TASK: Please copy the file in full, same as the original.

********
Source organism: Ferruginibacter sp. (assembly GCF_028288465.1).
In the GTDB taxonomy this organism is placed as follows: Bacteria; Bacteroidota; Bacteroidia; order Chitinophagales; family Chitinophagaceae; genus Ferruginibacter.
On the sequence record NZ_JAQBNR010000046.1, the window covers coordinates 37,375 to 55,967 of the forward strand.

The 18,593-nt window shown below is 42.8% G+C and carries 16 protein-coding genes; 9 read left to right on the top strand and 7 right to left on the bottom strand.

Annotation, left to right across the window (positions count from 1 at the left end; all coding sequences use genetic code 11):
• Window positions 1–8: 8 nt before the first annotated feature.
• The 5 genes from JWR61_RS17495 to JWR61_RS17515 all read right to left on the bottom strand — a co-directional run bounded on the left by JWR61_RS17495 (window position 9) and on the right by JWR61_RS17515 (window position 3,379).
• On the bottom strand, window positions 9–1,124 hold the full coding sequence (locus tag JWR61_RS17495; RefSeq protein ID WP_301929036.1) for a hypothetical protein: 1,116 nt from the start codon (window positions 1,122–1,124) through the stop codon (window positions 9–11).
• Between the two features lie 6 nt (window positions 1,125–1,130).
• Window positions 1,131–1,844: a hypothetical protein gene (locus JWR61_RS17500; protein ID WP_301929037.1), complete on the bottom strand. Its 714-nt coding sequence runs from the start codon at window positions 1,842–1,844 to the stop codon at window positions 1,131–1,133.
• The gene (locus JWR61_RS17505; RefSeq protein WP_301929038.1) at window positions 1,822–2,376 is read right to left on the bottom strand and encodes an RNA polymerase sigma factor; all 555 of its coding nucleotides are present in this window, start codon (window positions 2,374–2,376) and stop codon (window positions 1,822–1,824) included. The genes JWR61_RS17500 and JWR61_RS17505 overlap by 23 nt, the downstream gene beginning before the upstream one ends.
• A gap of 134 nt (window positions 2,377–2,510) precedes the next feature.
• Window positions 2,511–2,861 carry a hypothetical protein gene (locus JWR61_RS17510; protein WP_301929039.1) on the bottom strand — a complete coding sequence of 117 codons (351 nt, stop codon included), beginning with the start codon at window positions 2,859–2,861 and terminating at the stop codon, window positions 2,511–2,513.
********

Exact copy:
Source organism: Ferruginibacter sp. (assembly GCF_028288465.1).
In the GTDB taxonomy this organism is placed as follows: Bacteria; Bacteroidota; Bacteroidia; order Chitinophagales; family Chitinophagaceae; genus Ferruginibacter.
On the sequence record NZ_JAQBNR010000046.1, the window covers coordinates 37,375 to 55,967 of the forward strand.

The 18,593-nt window shown below is 42.8% G+C and carries 16 protein-coding genes; 9 read left to right on the top strand and 7 right to left on the bottom strand.

Annotation, left to right across the window (positions count from 1 at the left end; all coding sequences use genetic code 11):
• Window positions 1–8: 8 nt before the first annotated feature.
• The 5 genes from JWR61_RS17495 to JWR61_RS17515 all read right to left on the bottom strand — a co-directional run bounded on the left by JWR61_RS17495 (window position 9) and on the right by JWR61_RS17515 (window position 3,379).
• On the bottom strand, window positions 9–1,124 hold the full coding sequence (locus tag JWR61_RS17495; RefSeq protein ID WP_301929036.1) for a hypothetical protein: 1,116 nt from the start codon (window positions 1,122–1,124) through the stop codon (window positions 9–11).
• Between the two features lie 6 nt (window positions 1,125–1,130).
• Window positions 1,131–1,844: a hypothetical protein gene (locus JWR61_RS17500; protein ID WP_301929037.1), complete on the bottom strand. Its 714-nt coding sequence runs from the start codon at window positions 1,842–1,844 to the stop codon at window positions 1,131–1,133.
• The gene (locus JWR61_RS17505; RefSeq protein WP_301929038.1) at window positions 1,822–2,376 is read right to left on the bottom strand and encodes an RNA polymerase sigma factor; all 555 of its coding nucleotides are present in this window, start codon (window positions 2,374–2,376) and stop codon (window positions 1,822–1,824) included. The genes JWR61_RS17500 and JWR61_RS17505 overlap by 23 nt, the downstream gene beginning before the upstream one ends.
• A gap of 134 nt (window positions 2,377–2,510) precedes the next feature.
• Window positions 2,511–2,861 carry a hypothetical protein gene (locus JWR61_RS17510; protein WP_301929039.1) on the bottom strand — a complete coding sequence of 117 codons (351 nt, stop codon included), beginning with the start codon at window positions 2,859–2,861 and terminating at the stop codon, window positions 2,511–2,513.